- Location-Based Routing of RTT Communications to 911: The FCC requires all nationwide and non-nationwide CMRS providers to deploy and use location-based routing for RTT communications to 911 within 24 months from the effective date of the final rules. The FCC explicitly declined to extend the LBR rules to SMS text messages or to interconnected text providers. The FCC also clarified that the rule is not intended to expand CMRS providers’ existing obligations to deploy RTT capabilities to PSAPs beyond what is already required by the FCC.
- Compliance: All CMRS providers are required to implement location-based routing for RTT within 24 months after the effective date of the final rules. Providers are encouraged to adopt LBR for RTT before the 24-month deadline if feasible.
- Timeliness and Accuracy of LBR Information: the FCC requires CMRS providers to use LBR for wireless 911 calls and RTT communications to 911 when the location information available to the CMRS provider’s network at the time of routing is ascertainable within a radius of 165 meters at a confidence level of at least 90%. This applies equally to both estimated civic addresses and coordinate-based location information. If a CMRS provider has access to either an estimated civic address or coordinate-based location that represents a horizontal location uncertainty level of the device within a radius of 165 meters at a confidence level of at least 90% and that location is available at time of routing, the CMRS provider must use such information to comply with the Commission’s location-based routing rules.
- Best Available Location Information: If location information meeting the above threshold is not available at the time of routing, CMRS providers are required to use the “best available” location information to route the call. This “best available” location information may include, but is not limited to, device-based location information that does not meet the accuracy threshold, tower-based location information, or other location information.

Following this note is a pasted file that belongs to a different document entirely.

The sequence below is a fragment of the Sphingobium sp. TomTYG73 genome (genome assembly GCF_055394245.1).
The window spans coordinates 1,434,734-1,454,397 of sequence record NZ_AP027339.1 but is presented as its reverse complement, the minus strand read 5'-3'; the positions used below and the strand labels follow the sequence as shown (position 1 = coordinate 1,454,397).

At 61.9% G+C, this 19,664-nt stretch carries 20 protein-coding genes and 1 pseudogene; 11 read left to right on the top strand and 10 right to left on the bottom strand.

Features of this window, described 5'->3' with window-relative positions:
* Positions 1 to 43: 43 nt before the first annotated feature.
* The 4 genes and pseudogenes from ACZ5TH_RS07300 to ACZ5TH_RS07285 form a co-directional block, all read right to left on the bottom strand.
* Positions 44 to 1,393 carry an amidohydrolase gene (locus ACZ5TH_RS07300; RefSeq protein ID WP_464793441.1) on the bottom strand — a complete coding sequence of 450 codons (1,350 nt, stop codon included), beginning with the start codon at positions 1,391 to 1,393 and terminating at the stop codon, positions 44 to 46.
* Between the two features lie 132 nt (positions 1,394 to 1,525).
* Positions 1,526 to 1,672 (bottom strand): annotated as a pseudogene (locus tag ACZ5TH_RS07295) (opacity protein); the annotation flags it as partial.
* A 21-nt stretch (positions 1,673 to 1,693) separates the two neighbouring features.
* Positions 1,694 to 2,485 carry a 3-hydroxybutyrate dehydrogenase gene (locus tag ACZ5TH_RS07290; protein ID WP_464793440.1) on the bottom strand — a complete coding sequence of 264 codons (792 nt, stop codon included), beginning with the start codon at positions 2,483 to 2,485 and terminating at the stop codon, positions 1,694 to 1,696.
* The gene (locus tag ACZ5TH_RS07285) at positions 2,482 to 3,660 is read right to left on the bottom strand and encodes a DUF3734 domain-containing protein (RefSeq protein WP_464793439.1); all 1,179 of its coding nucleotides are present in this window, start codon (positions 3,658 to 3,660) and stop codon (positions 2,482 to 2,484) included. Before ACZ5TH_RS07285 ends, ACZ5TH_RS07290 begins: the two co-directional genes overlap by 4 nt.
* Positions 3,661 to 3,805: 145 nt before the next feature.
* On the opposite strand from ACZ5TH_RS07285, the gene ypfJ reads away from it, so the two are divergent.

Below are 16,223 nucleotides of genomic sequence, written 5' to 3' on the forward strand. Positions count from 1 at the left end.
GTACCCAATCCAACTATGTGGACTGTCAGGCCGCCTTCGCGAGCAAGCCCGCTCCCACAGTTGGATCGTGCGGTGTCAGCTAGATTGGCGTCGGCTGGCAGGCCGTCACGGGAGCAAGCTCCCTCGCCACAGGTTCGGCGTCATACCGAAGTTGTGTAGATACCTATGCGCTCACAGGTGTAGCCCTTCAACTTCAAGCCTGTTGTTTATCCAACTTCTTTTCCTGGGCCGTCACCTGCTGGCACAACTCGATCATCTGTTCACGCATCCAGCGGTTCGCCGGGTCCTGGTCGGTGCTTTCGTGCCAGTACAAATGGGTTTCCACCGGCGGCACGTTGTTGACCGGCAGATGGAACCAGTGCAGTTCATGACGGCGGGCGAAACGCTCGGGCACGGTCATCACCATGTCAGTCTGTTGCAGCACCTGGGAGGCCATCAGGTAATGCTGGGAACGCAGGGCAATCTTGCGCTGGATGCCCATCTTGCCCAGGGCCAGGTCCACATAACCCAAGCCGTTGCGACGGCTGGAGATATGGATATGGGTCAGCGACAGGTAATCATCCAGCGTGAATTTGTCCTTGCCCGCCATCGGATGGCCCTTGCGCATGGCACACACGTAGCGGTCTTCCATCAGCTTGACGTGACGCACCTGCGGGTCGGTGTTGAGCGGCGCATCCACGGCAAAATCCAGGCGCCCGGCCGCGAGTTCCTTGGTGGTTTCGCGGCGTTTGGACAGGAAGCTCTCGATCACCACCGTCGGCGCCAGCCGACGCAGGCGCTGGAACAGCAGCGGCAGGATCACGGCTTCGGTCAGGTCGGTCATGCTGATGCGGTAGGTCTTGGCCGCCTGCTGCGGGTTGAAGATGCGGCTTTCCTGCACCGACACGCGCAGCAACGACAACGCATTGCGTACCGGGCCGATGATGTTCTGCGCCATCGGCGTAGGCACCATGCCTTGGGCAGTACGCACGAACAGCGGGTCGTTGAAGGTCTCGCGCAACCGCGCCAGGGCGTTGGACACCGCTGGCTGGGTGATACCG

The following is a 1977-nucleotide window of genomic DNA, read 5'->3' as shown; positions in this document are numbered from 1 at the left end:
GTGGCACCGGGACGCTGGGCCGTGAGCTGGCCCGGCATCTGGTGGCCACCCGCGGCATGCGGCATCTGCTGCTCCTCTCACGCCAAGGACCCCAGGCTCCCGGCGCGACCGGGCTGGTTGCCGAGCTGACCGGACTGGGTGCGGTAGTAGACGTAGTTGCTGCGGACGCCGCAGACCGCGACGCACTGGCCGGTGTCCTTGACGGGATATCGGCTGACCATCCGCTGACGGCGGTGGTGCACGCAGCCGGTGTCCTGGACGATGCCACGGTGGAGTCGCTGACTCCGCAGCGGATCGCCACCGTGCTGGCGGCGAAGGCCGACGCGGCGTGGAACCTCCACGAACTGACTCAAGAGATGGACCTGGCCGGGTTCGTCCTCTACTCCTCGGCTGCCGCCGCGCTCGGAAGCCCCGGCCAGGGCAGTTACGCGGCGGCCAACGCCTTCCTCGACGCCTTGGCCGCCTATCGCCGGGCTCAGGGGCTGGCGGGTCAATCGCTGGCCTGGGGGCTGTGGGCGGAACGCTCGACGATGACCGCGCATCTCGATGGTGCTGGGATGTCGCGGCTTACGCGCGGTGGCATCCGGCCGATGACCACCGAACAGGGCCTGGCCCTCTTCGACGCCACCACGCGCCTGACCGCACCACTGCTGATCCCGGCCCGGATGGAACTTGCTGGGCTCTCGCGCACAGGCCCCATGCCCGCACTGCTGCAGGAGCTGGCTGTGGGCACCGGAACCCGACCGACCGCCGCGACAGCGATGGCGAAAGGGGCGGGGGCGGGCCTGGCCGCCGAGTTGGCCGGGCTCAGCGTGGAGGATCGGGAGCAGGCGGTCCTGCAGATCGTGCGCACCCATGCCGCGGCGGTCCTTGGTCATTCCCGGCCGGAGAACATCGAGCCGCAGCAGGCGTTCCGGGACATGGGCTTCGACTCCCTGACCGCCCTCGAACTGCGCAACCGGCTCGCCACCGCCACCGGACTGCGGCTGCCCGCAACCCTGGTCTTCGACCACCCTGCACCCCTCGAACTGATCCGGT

- Relevant Definitions: The FCC adopted the following definitions:
- Location-Based Routing: The use of information on the location of a device, including but not limited to device-based location information, to deliver 911 calls and texts to point(s) designated by the authorized local or state entity to receive wireless 911 calls and texts, such as an Emergency Services Internet Protocol Network (ESInet) or PSAP, or to an appropriate local emergency authority.
- Device-Based Location Information: Information regarding the location of a device used to call or text 911 generated all or in part from on-device sensors and data sources.
- Certification and Reporting: The FCC requires CMRS providers to file the below within sixty (60) days after their LBR deployment deadline. Providers may request confidentiality for these filings under the FCC’s rules.